Image © Bob Jones
Latitude: 52º 08'N
Longitude: 01º 30'E
About Snape BridgeProbability suggests it was the monks from Snape Priory who constructed their own water mill and also built the first bridge across the Alde. It was certainly wooden and by 1492 sufficiently in need of repair for the then Bishop of Norwich to give permission for alms for that purpose to be sought from travellers.
The River Alde played a more significant part of Snape's development than the railway. As a small inland port at the head of navigation, it was, with the growth of the Snape Maltings, by the end of the 19th century, a remarkably busy one.
It was by Thames barge from the port that, a hundred years ago, a significant cargo was sent to Holland. Sugar beet had not been successfully grown in this country before but a crop, planted on the field between the Crown and the river and shipped to the Netherlands for processing, proved that it could be made to pay. There was also a considerable trade in grain to the port of London and other markets. Snape was a busy port until 1859, when the railway came.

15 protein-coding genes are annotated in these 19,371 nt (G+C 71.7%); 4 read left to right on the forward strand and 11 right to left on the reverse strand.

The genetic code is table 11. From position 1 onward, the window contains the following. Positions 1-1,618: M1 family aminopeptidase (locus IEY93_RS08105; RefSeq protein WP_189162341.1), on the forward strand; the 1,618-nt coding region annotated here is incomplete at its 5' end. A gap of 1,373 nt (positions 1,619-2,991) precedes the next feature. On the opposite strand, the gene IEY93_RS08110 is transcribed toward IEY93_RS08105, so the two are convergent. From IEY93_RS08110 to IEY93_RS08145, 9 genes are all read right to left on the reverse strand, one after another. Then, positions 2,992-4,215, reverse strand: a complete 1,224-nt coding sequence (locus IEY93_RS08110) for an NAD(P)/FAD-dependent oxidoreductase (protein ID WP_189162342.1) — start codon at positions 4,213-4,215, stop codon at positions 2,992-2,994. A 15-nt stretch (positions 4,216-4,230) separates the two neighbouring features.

Nowadays no commercial craft come to Snape, but the occasional sailing barge makes it this far up the river. Other leisure craft tie up at the quay, from where it is but a short stroll to the famous Snape Maltings, where international concerts are held.
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